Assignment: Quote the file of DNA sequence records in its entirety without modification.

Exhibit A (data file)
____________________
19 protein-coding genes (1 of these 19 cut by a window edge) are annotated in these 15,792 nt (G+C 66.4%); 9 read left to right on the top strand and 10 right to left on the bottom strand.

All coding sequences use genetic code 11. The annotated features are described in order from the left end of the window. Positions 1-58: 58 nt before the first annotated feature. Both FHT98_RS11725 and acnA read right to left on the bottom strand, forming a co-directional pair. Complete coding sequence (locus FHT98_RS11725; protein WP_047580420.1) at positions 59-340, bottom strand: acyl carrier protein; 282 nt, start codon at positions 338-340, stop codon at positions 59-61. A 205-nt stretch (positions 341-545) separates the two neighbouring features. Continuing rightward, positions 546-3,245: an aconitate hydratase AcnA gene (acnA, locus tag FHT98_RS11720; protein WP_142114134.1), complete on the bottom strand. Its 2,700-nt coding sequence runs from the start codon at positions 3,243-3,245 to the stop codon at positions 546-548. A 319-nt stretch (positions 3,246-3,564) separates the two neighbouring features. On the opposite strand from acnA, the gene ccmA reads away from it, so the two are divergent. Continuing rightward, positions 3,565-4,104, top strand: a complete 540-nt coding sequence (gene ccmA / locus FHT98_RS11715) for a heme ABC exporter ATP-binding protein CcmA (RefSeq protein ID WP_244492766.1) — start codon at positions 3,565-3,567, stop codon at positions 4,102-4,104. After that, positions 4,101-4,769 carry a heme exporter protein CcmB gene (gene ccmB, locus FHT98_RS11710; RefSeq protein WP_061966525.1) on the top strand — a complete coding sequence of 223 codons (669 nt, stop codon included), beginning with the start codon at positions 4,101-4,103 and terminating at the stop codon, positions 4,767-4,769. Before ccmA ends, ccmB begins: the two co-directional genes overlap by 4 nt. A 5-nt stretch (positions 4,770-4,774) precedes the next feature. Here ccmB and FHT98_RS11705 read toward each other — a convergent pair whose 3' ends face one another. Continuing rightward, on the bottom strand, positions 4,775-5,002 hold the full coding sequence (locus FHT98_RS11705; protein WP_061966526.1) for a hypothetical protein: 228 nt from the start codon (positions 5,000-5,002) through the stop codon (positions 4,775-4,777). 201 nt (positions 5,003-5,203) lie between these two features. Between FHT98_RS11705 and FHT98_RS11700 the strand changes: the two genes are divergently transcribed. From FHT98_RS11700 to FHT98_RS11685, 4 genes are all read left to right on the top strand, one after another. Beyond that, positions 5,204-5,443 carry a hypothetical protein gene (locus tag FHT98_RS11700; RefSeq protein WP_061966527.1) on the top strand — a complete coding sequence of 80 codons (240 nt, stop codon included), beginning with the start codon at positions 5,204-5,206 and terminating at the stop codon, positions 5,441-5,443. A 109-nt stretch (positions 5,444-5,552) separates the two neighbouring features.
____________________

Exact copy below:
19 protein-coding genes (1 of these 19 cut by a window edge) are annotated in these 15,792 nt (G+C 66.4%); 9 read left to right on the top strand and 10 right to left on the bottom strand.

All coding sequences use genetic code 11. The annotated features are described in order from the left end of the window. Positions 1-58: 58 nt before the first annotated feature. Both FHT98_RS11725 and acnA read right to left on the bottom strand, forming a co-directional pair. Complete coding sequence (locus FHT98_RS11725; protein WP_047580420.1) at positions 59-340, bottom strand: acyl carrier protein; 282 nt, start codon at positions 338-340, stop codon at positions 59-61. A 205-nt stretch (positions 341-545) separates the two neighbouring features. Continuing rightward, positions 546-3,245: an aconitate hydratase AcnA gene (acnA, locus tag FHT98_RS11720; protein WP_142114134.1), complete on the bottom strand. Its 2,700-nt coding sequence runs from the start codon at positions 3,243-3,245 to the stop codon at positions 546-548. A 319-nt stretch (positions 3,246-3,564) separates the two neighbouring features. On the opposite strand from acnA, the gene ccmA reads away from it, so the two are divergent. Continuing rightward, positions 3,565-4,104, top strand: a complete 540-nt coding sequence (gene ccmA / locus FHT98_RS11715) for a heme ABC exporter ATP-binding protein CcmA (RefSeq protein ID WP_244492766.1) — start codon at positions 3,565-3,567, stop codon at positions 4,102-4,104. After that, positions 4,101-4,769 carry a heme exporter protein CcmB gene (gene ccmB, locus FHT98_RS11710; RefSeq protein WP_061966525.1) on the top strand — a complete coding sequence of 223 codons (669 nt, stop codon included), beginning with the start codon at positions 4,101-4,103 and terminating at the stop codon, positions 4,767-4,769. Before ccmA ends, ccmB begins: the two co-directional genes overlap by 4 nt. A 5-nt stretch (positions 4,770-4,774) precedes the next feature. Here ccmB and FHT98_RS11705 read toward each other — a convergent pair whose 3' ends face one another. Continuing rightward, on the bottom strand, positions 4,775-5,002 hold the full coding sequence (locus FHT98_RS11705; protein WP_061966526.1) for a hypothetical protein: 228 nt from the start codon (positions 5,000-5,002) through the stop codon (positions 4,775-4,777). 201 nt (positions 5,003-5,203) lie between these two features. Between FHT98_RS11705 and FHT98_RS11700 the strand changes: the two genes are divergently transcribed. From FHT98_RS11700 to FHT98_RS11685, 4 genes are all read left to right on the top strand, one after another. Beyond that, positions 5,204-5,443 carry a hypothetical protein gene (locus tag FHT98_RS11700; RefSeq protein WP_061966527.1) on the top strand — a complete coding sequence of 80 codons (240 nt, stop codon included), beginning with the start codon at positions 5,204-5,206 and terminating at the stop codon, positions 5,441-5,443. A 109-nt stretch (positions 5,444-5,552) separates the two neighbouring features.